Penn researchers help fill gaps in fossil record


Mike Weston

Pictured is a whale skeleton from the Galapagos Islands. Fossils suggest that around 150 species of cetaceans (whales, dolphins and porpoises) were present 10 million years ago, whereas only 89 species exist today.

Cataloging the diversity of life on Earth is challenging enough, but when scientists attempt to draw a phylogeny — the branching family tree of a group of species over their evolutionary history — the challenge goes from merely difficult to potentially impossible.

The fossil record is the only direct evidence scientists have about the history of species diversity. But depending on the type of organisms, the fossil record can be full of holes or totally nonexistent. The only hope in such cases is to infer historical diversity from modern DNA sequences. But those techniques have a fatal flaw: the results they provide are demonstrably incorrect.   

To overcome this problem, Penn evolutionary biologists have developed a new technique for analyzing phylogenies—a technique that applies new variables for tracing the history of species using modern DNA.

 “We’ve put contemporary molecular approaches on equal footing with classical paleontological approaches,” says one of the researchers, Joshua B. Plotkin, an associate professor of biology in the School of Arts and Sciences and the Department of Computer and Information Science in the School of Engineering and Applied Science.

The limitations of the fossil record, and the lack of good alternatives, represent a longstanding problem in paleontology. Some species, due to the makeup of their bodies, or the geology of the areas where they lived, don’t leave fossils. If they leave any legacy, it must be inferred from the DNA of their modern descendants, or from the descendents of their relatives.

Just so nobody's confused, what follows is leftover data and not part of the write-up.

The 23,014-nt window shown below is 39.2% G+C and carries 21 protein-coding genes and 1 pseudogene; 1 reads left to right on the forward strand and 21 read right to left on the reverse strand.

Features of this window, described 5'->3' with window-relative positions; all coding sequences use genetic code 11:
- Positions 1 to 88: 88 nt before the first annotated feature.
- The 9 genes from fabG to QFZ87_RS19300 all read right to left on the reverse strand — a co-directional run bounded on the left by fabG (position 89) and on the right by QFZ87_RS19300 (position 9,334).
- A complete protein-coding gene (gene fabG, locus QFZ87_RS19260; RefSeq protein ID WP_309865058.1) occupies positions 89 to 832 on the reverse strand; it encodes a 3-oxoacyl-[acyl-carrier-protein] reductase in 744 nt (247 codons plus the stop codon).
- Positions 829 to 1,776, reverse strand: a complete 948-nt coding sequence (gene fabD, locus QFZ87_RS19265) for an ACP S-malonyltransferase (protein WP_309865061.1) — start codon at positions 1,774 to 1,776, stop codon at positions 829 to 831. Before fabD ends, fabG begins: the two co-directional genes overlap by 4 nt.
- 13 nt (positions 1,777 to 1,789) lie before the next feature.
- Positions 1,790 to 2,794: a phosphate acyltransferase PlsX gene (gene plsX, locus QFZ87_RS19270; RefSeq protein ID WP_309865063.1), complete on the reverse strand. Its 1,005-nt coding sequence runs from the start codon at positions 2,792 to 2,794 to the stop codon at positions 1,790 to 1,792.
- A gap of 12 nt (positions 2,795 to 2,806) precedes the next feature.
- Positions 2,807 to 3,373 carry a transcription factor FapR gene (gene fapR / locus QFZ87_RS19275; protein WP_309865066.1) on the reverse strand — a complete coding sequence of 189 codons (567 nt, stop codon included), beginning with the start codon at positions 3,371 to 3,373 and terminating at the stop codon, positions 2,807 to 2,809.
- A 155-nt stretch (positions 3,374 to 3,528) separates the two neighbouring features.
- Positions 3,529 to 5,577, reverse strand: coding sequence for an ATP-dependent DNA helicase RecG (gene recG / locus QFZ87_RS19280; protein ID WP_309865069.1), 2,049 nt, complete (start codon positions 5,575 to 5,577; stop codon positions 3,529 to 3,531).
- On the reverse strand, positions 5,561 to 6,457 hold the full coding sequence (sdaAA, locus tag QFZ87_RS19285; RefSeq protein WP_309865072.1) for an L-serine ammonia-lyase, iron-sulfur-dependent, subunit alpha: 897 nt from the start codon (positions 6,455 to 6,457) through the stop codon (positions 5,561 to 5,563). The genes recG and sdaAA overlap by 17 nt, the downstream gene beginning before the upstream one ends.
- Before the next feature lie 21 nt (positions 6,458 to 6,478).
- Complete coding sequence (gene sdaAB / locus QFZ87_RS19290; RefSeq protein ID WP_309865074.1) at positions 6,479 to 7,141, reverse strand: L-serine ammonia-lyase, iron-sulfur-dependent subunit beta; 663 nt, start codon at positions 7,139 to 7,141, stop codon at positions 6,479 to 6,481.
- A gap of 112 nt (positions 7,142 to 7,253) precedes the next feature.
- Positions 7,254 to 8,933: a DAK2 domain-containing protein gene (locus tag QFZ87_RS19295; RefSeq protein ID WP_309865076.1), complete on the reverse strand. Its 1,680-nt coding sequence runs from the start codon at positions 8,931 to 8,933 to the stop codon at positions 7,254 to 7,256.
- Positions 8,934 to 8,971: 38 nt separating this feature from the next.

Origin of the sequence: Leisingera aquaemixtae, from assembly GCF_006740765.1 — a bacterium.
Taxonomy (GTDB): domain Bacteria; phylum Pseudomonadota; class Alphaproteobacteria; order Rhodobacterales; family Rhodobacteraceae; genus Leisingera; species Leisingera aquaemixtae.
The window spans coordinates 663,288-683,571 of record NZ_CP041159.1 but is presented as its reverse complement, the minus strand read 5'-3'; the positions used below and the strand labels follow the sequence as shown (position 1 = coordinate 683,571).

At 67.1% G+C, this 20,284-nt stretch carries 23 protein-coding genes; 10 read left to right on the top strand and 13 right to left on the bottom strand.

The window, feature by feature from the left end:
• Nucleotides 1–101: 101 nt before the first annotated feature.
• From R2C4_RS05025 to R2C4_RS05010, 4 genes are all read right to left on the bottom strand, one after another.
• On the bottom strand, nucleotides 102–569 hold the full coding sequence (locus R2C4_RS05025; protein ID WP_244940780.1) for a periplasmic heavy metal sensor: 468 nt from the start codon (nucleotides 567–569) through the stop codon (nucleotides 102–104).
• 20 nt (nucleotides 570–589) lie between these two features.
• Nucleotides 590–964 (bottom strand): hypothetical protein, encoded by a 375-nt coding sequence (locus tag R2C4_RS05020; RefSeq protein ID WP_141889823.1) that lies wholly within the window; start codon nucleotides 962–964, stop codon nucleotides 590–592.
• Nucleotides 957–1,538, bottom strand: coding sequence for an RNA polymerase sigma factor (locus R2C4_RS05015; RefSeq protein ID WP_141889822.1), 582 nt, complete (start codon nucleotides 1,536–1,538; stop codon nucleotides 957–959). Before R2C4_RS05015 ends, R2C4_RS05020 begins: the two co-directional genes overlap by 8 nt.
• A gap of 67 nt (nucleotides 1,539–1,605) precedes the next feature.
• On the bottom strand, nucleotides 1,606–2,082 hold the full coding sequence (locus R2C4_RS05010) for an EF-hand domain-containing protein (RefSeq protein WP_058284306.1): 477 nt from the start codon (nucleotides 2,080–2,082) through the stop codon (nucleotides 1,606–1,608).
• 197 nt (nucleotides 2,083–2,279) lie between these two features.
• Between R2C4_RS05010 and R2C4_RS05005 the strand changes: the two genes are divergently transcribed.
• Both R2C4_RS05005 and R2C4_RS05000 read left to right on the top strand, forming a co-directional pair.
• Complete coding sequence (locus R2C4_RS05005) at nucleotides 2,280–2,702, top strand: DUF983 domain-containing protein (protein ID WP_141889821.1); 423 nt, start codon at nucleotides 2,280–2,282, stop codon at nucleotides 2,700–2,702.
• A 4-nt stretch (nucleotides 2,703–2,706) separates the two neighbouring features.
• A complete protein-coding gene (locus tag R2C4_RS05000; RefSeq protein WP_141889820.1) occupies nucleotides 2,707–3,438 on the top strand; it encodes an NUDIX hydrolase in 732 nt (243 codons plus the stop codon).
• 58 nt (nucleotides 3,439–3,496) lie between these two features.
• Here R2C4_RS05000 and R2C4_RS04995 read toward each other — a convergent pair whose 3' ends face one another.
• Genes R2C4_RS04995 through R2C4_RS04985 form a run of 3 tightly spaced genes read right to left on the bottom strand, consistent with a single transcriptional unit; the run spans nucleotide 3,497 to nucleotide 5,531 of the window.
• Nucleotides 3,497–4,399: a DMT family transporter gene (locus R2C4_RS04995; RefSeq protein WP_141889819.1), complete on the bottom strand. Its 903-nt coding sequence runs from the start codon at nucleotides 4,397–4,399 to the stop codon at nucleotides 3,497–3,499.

For a few decades, scientists have compared the DNA of modern species, making mathematical inferences about the history of species diversity in a group going back to their most recent common ancestor.

This reconstructive technique held much promise for the field. But when it is checked against a group of species that do have a good fossil record, a glaring problem emerges: it cannot account for extinctions.

In their study, Plotkin and colleagues added new variables to this technique and tested it against whale fossils, considered the gold standard of fossil records.

Traditional paleontological approaches suggest that, over the last 35 million years, the number of whale species grew to as many as 150, but that number has since dwindled to 89. When applied to the DNA of current whale species, Plotkin’s reconstruction closely matched that boom-and-bust dynamic.

“It’s almost miraculous that we can inspect the DNA sequences of organisms living today and figure out how many such species were present millions of years ago,” Plotkin says. “We’re studying some of the largest species to have ever existed, and we are deciphering their evolutionary history based on information encoded in microscopic DNA molecules.”

Originally published on September 22, 2011